A fresh year lies at our doorstep once again, full of opportunity and promise. If you’re like most of us, you probably spent December reminiscing about setbacks and successes in the past year and looking forward—hopefully with eagerness—to what the coming year has in store. Allow me to challenge you with this thought: what if your experiences over the next 12 months were to be determined not by the fickle finger of fate, but by minor yet crucial lifestyle choices you improve or ignore now? If you believe in this approach to change, really believe it, you’re halfway toward reclaiming the champion inside you.
Although opinions on self-determination vary, imagine for a moment that the next year of your life is more a product of intention than previously imagined. Your beliefs and attitudes act as filters through which you understand life experiences and form expectations about goals you regard as achievable. They provide the discipline needed to carry out plans to realize those goals, and help infuse a sense of flexibility that allows for important adjustments to be made. While your efforts to improve your lifestyle choices will not always end in success (at least not as initially envisioned), what you believe and your attitude toward yourself are the cornerstone of what you achieve.
Let’s apply some of this thinking to New Year’s Resolutions, Austin Fit Magazine-style. According to a recent Time Magazine survey, five out of the top ten New Year’s resolutions that tend to be broken by February are directly related to health and fitness:
1. Lose weight and get fit
2. Quit smoking
3. Eat healthier and diet
4. Drink less
5. Be less stressed
Undoubtedly, there are myriad reasons why most people give up a mere four weeks after committing to change. From my perspective, lack of belief in self and a non-winning attitude are tightly woven into the very fabric of negative outcomes to New Year’s resolutions. In other words, what you chose to believe and how you see yourself are the most important determining factors in whether you experience success or failure.
Belief in yourself and a winning attitude can be evidenced in virtually everything we do, so let’s jump-start your lifestyle from the ground up. Instead of aiming for common New Year’s resolutions, set your sights on smaller but exceedingly more consequential targets. To clarify, I’m not advising a less serious stance on resolutions. On the contrary, I’m suggesting that we approach the process of change in a more deliberate and step-wise way.
In short, it’s time for spade work like we might do in the garden. Instead of vegetables or flowers, we are growing discipline, self-belief, optimism, fortitude, and momentum. We will promote these traits by cleaning up basic features of lifestyle that are all too easy to overlook in our run-around-in-circles world. Here are your behavioral targets for the next 30 days:
Get better sleep
Americans are woefully sleep-deprived. It’s a cultural thing, and it’s not good. There’s nothing noble or praiseworthy about trudging through life on a permanent sleep deficit. In fact, trying to do so for more than a couple days will have a decidedly negative impact on mood, attention, memory, sociability, as well as performance at school, work, and in athletics.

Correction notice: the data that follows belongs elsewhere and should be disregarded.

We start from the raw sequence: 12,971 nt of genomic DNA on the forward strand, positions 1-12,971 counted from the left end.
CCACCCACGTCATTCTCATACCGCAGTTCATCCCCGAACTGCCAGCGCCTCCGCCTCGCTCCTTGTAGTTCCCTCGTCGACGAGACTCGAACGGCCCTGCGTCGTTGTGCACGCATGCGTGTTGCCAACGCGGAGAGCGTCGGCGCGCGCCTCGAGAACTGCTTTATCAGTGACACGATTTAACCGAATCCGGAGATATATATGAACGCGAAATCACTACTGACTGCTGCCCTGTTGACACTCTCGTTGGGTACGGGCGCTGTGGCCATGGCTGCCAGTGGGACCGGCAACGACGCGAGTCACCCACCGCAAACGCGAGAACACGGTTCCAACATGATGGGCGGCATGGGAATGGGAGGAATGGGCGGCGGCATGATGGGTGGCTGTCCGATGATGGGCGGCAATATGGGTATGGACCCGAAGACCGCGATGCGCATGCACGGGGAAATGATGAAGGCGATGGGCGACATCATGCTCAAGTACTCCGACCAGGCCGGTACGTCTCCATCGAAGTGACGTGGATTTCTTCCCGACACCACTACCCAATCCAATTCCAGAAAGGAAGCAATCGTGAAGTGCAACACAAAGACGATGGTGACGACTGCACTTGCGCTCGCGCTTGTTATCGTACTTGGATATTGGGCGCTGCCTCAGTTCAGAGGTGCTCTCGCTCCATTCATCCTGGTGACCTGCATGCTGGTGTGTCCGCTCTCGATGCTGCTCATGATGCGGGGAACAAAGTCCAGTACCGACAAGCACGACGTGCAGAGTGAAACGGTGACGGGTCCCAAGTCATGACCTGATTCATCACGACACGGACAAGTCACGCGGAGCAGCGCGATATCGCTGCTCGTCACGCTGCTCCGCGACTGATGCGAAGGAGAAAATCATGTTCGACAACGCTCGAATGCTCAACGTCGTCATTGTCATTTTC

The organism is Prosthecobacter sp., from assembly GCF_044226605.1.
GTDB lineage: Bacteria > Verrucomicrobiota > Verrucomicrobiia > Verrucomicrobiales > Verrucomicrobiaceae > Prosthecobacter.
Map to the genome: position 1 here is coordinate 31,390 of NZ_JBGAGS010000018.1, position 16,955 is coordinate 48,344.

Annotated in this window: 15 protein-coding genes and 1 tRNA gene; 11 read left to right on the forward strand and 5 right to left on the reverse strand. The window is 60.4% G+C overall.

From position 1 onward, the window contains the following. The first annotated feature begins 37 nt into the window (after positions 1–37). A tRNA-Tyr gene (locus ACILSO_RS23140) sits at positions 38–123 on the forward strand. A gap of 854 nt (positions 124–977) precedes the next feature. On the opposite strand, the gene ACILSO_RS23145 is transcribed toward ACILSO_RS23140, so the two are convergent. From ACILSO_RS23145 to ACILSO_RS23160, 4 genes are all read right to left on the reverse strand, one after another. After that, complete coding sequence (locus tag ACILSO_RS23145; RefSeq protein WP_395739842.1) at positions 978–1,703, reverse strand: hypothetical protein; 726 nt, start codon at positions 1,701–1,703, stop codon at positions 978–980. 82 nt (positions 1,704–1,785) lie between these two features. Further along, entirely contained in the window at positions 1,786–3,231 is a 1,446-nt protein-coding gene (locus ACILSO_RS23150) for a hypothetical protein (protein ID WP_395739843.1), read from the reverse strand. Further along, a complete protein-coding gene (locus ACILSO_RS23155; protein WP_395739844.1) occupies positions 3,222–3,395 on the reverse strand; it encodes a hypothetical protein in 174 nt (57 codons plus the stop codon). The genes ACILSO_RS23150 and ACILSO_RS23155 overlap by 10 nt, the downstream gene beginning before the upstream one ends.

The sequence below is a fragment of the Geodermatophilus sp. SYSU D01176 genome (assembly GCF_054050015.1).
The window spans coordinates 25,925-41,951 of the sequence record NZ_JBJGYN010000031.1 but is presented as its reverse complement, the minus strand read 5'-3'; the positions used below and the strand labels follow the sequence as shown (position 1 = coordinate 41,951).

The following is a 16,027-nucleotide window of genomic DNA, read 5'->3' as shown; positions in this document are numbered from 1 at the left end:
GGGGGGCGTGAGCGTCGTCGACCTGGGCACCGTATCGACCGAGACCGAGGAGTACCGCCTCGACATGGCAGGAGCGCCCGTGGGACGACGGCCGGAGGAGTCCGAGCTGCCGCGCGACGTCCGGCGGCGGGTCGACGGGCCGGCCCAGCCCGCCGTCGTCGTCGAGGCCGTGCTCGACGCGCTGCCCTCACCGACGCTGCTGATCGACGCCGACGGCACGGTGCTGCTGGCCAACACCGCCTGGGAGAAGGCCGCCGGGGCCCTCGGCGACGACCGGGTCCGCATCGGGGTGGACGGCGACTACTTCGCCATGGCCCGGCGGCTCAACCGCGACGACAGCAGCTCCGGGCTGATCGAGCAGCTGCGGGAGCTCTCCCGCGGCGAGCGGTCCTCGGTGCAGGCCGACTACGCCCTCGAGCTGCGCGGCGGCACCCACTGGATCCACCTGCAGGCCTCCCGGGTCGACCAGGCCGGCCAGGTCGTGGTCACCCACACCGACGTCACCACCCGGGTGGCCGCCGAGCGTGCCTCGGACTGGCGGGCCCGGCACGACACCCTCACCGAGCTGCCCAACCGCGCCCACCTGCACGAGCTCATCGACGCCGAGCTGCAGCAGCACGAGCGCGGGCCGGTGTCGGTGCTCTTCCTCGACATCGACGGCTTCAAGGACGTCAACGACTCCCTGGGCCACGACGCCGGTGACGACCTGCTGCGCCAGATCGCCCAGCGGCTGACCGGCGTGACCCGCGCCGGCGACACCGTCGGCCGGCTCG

The minimum goal should be eight hours of uninterrupted sleep a night. In a perfect world, you should shoot for nine hours a night plus a 30–60 minute nap two to three times a week. To most people, this standard may appear unreasonable and unrealistic, but don’t say “no” before you’ve given it an honest try. I’ve learned from personal experience about the innumerable benefits of healthy sleep. Of course, it will be necessary to make lifestyle changes to meet this standard. But trust me, the payoff is well worth it.
Limit calories from liquids you consume
The key to most successful diets is an understanding of beverages high in calories such as beer and mixed drinks, sodas, milkshakes, and flavored coffee drinks. It is always helpful to have easy access to fresh drinking water as one way to achieve this standard. You get bonus points for scheduling an appointment with one of the many wonderful registered dieticians in Austin for the purpose of cleaning up your diet. (Check out our Best Of cover story for a list of recommendations.)
Do 30 minutes of mobility work 3 times a week
I’m talking about a total of 90 minutes on a weekly basis, or less than 1 percent of your week. A number of activities satisfy this type of work, including foam rolling, static and dynamic stretching, massage, chiropractic, acupuncture, and yoga.
As much time and effort as many of us invest in exercising (i.e., breaking down muscle tissue and stressing our fascia and joints), we often fall seriously short of recovery-based activities that are every bit as important to leading a vibrant, healthy, and enjoyable life. When our soft tissues are suppler and we have optimal range of motion in our joints, we are less prone to injury and our movements become stronger, faster, and more efficient. Let’s face it: if you exercise in the fast lane, you need more pit stops than the average Buick!
So there you have it, your 30-day plan for better living. Although I can’t promise overnight success, I’d bet my paycheck that you will slowly start to see improvements across the board—behaviorally, emotionally, socially, athletically, and more. While this isn’t rocket science, consistency and patience are key. You’ll thank yourself come Feb. 1—I guarantee it!